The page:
Top Tip for Triple Pleats

Here is a tip I learned from a very experienced curtain maker in another workroom which we have adopted at Denton Drapes. It helps you to form triple pleats quickly and accurately.    


Begin by sewing the pleat in the normal way having calculated the pleats and spaces required. (I’m using a coloured thread here simply to show you the technique)           


The stitching line should go to the end of the buckram. In this case we used six inch buckram.      


But then sew in a second line a “small” third in. This means one third of the distance minus five mm. You may need to trial and error this to get the perfect position.                


Finish this second stitching line one cm short of both top and bottom.     


Then if you pinch the pleat at the bottom of this line it is really easy to make the triple shape   


All you have do is to press down to the middle and then add first one side and then the other to create the full triple pleat.




Sew it into place and the job is done.      

17 thoughts on “Top Tip for Triple Pleats

    • Hi Amanda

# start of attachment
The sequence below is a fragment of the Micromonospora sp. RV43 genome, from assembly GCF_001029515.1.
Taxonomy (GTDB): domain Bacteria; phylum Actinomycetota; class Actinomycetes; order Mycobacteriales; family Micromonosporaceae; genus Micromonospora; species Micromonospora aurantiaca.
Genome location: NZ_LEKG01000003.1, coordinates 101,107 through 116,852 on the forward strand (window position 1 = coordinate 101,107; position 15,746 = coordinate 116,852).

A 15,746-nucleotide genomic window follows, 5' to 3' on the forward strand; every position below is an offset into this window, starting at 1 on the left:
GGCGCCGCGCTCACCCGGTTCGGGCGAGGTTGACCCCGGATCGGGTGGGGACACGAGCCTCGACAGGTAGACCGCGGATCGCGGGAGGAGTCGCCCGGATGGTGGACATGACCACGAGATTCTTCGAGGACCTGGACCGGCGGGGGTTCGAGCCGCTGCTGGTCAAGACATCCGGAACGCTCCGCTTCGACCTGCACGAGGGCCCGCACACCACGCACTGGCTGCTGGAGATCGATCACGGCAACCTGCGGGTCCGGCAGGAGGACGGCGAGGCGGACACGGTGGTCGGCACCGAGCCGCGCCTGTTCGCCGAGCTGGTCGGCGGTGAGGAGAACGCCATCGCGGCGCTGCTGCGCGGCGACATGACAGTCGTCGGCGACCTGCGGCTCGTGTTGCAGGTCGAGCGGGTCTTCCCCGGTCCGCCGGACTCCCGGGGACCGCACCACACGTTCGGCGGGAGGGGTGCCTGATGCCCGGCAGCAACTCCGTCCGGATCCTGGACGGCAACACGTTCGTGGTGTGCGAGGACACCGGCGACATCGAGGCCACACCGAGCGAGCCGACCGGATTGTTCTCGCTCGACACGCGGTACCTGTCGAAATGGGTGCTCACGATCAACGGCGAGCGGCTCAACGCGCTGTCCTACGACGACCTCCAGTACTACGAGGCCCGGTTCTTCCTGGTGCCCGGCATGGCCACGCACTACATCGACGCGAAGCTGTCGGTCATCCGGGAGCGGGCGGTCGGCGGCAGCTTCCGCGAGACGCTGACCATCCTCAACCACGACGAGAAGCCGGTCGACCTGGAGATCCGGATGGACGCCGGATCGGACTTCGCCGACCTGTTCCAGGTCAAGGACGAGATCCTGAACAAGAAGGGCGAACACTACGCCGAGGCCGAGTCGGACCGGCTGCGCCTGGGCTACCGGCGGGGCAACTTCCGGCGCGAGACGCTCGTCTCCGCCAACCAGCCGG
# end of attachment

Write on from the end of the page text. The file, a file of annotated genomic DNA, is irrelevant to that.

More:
Unfortunately there is no such thing as a completely blackout roman blind beacuse of the nature of blackout fabric and the needle making a hole into it to create the stab stitches.
      In my workroom if it is a particulary light coloured fabric will cut tiny circles of blackout and glue these ontop of the stab stitches to try and address this age old problem.

  1. What a brilliant idea – what hooks would you use with this type of TPP? I’ve only seen the 4 prong hooks, so obviously there’d be a different type for this?

  2. Hi Penny, At what stage do you calculate the pleats when pleating to a fabric pattern? Is it when first calculating the number of drops, or after the widths are joined but before the sides are sewn in or at a completely different stage? Thanks for your time, Liz

    • Hi Liz
      I would always workout my pleat calculations before ordering the fabric. To do this you would need to know the horizontal pattern repeat of the fabric.
      As rule of thumb I would use 3 times fullness for pleating to the pattern.

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